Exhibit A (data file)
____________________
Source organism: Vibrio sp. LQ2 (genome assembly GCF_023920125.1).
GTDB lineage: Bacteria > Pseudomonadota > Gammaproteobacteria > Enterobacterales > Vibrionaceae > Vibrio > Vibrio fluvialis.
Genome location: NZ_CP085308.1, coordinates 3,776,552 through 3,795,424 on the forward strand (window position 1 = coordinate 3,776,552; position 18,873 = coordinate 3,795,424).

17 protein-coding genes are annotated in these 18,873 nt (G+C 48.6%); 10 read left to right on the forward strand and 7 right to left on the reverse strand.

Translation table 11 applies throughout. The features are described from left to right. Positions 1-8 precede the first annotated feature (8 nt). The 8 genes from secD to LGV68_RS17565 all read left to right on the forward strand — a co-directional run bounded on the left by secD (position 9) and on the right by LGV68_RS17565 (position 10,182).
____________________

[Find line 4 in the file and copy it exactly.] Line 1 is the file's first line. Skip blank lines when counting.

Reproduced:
17 protein-coding genes are annotated in these 18,873 nt (G+C 48.6%); 10 read left to right on the forward strand and 7 right to left on the reverse strand.